As I’ve said here before I don’t necessarily dispute the validity of sociological, anthropological, political or the input of any other body of knowledge, in fact I affirm them, it’s just that the topic is economics and in my mind the current and new monetary and economic paradigms. Deciphering the new one and getting it implemented will by definition be a dramatically beneficial event and realization for the individual, every economic agent and the system itself which is a community of entities, and integrating the best aspects of personal character and intellect while deleting/letting go of any non-survival traits is the real “job” of every individual, and makes the individual him/herself a community as well.

      • May 10, 2018 at 9:29 am

        Craig, one cannot reflect on one’s self until one is a self. And that only happens in communities. Defining selfhood is one of the basic struggles, reenacted repeatedly through the history of human communities. You’re correct that each person is a community. Anthropologists call all communities actor-networks. Which includes each of us. And communities are how Sapiens evolution occurs. Via multi-level group selection. Sometimes the movies and many capitalists (quoting Herbert Spencer) focus on selection of the fitness individual, this does not fit with the evidence about Sapiens evolution. Sapiens survive or perish through groups, not individual members of groups. There is nothing special about economic actions. They are created the same as other actions and can be studied just as any other aspect of the social world. Before there were specialized sciences there was only moral and natural philosophy. Economics falls into moral philosophy, along with law, war, crime, politics, etc. Economists are not special.

      • Craig
        May 10, 2018 at 5:04 pm

        So we’re in agreement that integrative thinking and integrative agreement between groups of individuals is the path of greater wisdom and survivability for humans.

      • May 11, 2018 at 11:19 am

        Craig, no, that’s not it. In the words of Bruno Latour, “The world is not a solid continent of facts sprinkled by a few lakes of uncertainties, but a vast ocean of uncertainties speckled by a few islands of calibrated and stabilized forms.” Nothing permanently defeats these uncertainties. Evolution and cultural adaptation provide groups of Sapiens the opportunities to survive. Wisdom (whatever you take that to be) may be or may not be part of the mix. In any event, it’s defined after evolution, by the results of evolution. Not prior to evolution.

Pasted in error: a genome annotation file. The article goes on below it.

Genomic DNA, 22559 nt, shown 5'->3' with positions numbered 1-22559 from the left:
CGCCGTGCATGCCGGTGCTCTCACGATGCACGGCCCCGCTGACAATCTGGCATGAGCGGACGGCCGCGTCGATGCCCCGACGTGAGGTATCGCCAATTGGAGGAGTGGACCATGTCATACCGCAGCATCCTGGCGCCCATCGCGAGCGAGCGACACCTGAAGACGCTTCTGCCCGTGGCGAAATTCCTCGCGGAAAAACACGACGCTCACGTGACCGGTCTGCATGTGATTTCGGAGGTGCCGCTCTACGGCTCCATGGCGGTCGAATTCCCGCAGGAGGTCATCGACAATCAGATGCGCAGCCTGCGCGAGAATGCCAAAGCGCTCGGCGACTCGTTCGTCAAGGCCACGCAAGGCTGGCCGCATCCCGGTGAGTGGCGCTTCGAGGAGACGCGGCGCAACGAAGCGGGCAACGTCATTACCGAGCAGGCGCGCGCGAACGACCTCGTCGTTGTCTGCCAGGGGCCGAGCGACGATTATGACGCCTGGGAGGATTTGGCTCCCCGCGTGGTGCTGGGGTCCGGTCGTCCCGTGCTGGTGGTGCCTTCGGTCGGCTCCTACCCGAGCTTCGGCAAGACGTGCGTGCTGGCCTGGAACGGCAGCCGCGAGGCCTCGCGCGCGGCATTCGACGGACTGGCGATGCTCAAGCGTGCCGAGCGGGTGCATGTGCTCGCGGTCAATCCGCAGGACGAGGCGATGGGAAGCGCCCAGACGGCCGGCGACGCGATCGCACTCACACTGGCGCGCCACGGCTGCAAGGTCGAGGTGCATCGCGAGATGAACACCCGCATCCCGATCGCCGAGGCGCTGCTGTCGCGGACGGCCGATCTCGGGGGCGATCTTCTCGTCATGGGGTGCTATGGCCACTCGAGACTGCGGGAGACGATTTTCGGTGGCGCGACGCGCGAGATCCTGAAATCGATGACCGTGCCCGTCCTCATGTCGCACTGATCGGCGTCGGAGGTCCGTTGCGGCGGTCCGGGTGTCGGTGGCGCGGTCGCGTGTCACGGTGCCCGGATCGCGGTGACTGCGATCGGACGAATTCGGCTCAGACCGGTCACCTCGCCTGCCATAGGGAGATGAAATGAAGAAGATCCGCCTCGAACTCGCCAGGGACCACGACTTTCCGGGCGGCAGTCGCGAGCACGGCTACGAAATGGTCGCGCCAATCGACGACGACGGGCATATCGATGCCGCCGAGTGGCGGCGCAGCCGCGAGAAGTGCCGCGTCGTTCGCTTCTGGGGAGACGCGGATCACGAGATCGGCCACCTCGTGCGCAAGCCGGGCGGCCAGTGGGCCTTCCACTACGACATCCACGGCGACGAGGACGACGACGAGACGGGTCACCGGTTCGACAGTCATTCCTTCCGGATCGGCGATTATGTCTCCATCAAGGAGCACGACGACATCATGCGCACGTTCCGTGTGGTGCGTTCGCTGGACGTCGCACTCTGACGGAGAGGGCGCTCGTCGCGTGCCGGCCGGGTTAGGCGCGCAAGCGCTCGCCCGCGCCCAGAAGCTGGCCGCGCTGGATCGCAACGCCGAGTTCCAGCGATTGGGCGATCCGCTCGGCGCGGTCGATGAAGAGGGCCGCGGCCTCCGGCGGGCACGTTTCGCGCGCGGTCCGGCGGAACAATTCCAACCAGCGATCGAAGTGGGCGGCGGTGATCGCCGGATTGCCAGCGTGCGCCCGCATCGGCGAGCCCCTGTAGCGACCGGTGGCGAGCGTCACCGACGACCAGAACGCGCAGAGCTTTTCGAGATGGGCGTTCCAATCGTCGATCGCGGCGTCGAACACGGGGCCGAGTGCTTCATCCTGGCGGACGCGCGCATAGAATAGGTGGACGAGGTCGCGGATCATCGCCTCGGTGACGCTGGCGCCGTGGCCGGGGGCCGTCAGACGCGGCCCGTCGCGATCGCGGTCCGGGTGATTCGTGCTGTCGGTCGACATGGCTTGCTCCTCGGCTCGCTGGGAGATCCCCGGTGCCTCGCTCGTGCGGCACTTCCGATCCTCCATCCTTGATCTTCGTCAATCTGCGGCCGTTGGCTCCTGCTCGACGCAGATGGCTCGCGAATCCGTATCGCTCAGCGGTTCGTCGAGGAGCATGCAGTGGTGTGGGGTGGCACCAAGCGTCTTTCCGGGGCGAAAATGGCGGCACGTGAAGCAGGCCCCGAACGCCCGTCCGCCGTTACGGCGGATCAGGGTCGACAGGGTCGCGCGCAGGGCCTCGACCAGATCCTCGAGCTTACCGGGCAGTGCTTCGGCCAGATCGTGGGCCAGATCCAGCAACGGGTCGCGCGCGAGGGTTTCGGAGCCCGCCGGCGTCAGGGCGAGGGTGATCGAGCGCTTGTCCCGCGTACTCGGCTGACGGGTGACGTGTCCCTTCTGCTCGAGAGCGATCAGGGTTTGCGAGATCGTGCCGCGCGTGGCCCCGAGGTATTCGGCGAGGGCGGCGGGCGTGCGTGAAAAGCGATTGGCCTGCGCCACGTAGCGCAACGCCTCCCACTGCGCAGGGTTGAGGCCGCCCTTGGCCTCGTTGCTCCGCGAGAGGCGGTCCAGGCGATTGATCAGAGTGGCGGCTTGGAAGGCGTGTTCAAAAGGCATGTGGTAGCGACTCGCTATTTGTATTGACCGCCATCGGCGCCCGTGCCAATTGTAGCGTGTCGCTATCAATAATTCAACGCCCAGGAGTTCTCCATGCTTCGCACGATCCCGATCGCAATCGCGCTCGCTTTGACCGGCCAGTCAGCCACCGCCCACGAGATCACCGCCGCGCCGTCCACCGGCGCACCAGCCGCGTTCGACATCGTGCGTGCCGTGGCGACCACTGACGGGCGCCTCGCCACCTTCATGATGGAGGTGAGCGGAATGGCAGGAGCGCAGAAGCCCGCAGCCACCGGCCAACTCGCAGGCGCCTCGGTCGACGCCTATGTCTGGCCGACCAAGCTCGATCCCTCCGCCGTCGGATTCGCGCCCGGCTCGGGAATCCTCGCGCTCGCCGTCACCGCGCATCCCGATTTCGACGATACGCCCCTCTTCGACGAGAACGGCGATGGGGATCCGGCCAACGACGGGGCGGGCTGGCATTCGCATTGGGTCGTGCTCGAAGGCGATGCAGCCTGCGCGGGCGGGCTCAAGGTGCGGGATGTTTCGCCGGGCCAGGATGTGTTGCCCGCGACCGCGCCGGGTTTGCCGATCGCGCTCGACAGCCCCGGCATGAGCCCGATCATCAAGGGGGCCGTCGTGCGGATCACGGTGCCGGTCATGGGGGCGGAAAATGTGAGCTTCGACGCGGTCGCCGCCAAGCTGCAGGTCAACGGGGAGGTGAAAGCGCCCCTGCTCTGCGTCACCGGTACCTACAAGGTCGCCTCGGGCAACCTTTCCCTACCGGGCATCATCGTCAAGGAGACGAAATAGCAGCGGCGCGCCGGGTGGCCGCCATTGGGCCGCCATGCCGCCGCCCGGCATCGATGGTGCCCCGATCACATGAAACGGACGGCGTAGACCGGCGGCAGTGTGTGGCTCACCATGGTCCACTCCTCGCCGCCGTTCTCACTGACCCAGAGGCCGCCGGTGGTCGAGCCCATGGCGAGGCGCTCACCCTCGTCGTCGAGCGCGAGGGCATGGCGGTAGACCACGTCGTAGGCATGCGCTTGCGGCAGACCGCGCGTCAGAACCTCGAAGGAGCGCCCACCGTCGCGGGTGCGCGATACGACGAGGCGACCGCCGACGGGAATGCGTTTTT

• Craig
        May 12, 2018 at 6:15 am

        Who said wisdom was prior to evolution? The world’s major wisdom traditions, if understood properly, that is as the purest, highest and most evolved form of human psychology/conscious insight as opposed to a latching onto their various dogmas which are merely guide posts, but not the experience of consciousness itself,…….came about as the result of humans evolving self awareness.

        I don’t get your disagreement with what I am saying here. Wisdom is an integration of psychology and sociology….and many more disciplines. It’s a superior and more inclusive mental discipline than science alone which is a rational yet fragmenting mental process and unfortunately has taken a trend toward the very religious orthodoxy it reacted against 500 years ago. That’s all I’m saying, and of course that we should apply the insights about the temporal universe that can be gleaned from such a study of Wisdom…and apply those insights to economics.

      • May 12, 2018 at 1:31 pm

        Craig, we believe Sapiens brain structure and chemistry have not changed in about 70,000 years. Those changes about 70,000 years ago are the factors that favored Sapiens over other human species in terms of survival. Often described with the words intelligence, thought, or wisdom, I prefer another word to describe these changes, imagination. Imagination allowed Sapiens to create not only agriculture, government, money, etc. but also consciousness, personality, and a variety of forms of knowledge (e.g., religion, science, perception) and hierarchical arrangements for the life of Sapiens (e.g., animal life, cosmology, deities). Wisdom’s in there with all the others. Its story is important, but no more important than the others. Which of these cultural inventions has the greatest benefit for Sapiens in terms of survival is a pragmatic question. It’s answerable only in its effects. In the words of Charles Sander Peirce, “Consider what effects that might conceivably have practical bearings you conceive the objects of your conception to have. Then, your conception of those effects is the whole of your conception of the object.” This is how Sapiens knows and use wisdom.

      • Craig
        May 12, 2018 at 6:35 pm